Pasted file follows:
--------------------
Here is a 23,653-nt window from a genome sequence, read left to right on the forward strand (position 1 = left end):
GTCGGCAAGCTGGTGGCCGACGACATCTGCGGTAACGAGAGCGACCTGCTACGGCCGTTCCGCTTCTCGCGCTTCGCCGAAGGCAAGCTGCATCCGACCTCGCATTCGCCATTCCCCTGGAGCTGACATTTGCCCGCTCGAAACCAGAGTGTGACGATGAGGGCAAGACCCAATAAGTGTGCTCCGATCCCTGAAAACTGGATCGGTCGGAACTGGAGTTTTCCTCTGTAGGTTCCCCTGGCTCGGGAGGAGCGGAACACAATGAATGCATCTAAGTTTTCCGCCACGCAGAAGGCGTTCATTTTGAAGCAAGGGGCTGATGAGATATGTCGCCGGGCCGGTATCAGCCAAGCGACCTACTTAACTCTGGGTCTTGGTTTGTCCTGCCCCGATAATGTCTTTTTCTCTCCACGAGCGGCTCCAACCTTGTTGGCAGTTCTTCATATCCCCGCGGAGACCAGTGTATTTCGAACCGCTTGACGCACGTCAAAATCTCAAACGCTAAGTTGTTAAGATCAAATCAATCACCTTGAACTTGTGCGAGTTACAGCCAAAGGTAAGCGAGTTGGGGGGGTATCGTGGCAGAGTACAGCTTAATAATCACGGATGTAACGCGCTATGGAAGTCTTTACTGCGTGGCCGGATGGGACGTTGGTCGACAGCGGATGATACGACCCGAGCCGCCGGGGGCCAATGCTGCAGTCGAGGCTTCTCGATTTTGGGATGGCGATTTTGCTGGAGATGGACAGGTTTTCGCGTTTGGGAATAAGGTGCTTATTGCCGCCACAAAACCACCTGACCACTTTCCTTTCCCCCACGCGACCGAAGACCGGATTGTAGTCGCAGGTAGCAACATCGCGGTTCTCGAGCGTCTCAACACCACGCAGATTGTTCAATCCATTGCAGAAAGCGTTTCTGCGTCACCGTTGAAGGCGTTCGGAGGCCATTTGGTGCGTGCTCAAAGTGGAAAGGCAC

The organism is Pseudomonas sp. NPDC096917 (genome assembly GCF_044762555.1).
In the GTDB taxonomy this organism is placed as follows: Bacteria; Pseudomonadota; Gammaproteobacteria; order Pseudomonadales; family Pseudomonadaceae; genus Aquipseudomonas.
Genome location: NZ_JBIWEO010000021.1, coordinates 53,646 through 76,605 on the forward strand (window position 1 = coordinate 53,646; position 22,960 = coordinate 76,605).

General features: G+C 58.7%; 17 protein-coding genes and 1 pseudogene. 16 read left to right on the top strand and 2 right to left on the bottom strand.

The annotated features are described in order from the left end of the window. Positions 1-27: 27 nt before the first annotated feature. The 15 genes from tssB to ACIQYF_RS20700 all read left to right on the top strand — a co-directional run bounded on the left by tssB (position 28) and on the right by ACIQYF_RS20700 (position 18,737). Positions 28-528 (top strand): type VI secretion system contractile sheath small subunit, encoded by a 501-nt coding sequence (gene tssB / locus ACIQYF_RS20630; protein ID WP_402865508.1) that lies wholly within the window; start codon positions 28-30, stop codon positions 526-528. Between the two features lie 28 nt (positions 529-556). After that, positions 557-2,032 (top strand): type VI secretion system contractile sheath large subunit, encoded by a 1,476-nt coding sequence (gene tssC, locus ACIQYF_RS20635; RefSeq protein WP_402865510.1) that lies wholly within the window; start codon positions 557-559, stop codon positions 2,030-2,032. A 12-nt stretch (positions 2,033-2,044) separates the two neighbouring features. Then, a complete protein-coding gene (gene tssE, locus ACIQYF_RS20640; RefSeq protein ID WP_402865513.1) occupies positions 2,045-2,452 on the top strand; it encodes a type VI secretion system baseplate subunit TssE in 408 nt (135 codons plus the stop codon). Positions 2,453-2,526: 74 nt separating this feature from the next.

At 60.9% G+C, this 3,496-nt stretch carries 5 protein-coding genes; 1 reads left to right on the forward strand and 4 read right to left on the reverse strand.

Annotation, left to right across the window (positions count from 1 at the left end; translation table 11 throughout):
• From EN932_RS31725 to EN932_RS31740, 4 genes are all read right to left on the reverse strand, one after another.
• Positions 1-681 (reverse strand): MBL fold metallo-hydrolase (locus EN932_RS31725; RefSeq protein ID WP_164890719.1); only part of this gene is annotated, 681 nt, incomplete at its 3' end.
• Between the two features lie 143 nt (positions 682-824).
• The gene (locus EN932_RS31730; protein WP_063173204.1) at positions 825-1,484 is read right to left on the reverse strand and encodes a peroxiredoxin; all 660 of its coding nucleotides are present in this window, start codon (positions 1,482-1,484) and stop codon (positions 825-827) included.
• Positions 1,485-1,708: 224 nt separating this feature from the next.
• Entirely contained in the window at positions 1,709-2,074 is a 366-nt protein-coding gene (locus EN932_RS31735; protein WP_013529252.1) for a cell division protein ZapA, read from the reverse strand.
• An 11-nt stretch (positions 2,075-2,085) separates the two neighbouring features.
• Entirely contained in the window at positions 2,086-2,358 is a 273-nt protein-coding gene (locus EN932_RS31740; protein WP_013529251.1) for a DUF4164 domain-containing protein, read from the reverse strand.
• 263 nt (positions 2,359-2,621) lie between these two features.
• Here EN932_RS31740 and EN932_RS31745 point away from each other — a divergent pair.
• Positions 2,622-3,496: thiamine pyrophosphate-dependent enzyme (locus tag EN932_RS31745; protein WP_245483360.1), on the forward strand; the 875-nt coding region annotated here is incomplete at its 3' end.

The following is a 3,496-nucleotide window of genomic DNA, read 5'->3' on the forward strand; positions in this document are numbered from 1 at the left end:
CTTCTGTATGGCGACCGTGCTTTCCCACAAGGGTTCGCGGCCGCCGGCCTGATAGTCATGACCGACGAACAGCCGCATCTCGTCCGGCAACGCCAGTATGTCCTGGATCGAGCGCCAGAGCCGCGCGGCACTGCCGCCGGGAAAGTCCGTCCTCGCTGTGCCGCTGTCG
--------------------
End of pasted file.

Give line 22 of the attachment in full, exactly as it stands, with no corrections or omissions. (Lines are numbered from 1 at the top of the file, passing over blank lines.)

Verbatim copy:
CTTCTGTATGGCGACCGTGCTTTCCCACAAGGGTTCGCGGCCGCCGGCCTGATAGTCATGACCGACGAACAGCCGCATCTCGTCCGGCAACGCCAGTATGTCCTGGATCGAGCGCCAGAGCCGCGCGGCACTGCCGCCGGGAAAGTCCGTCCTCGCTGTGCCGCTGTCG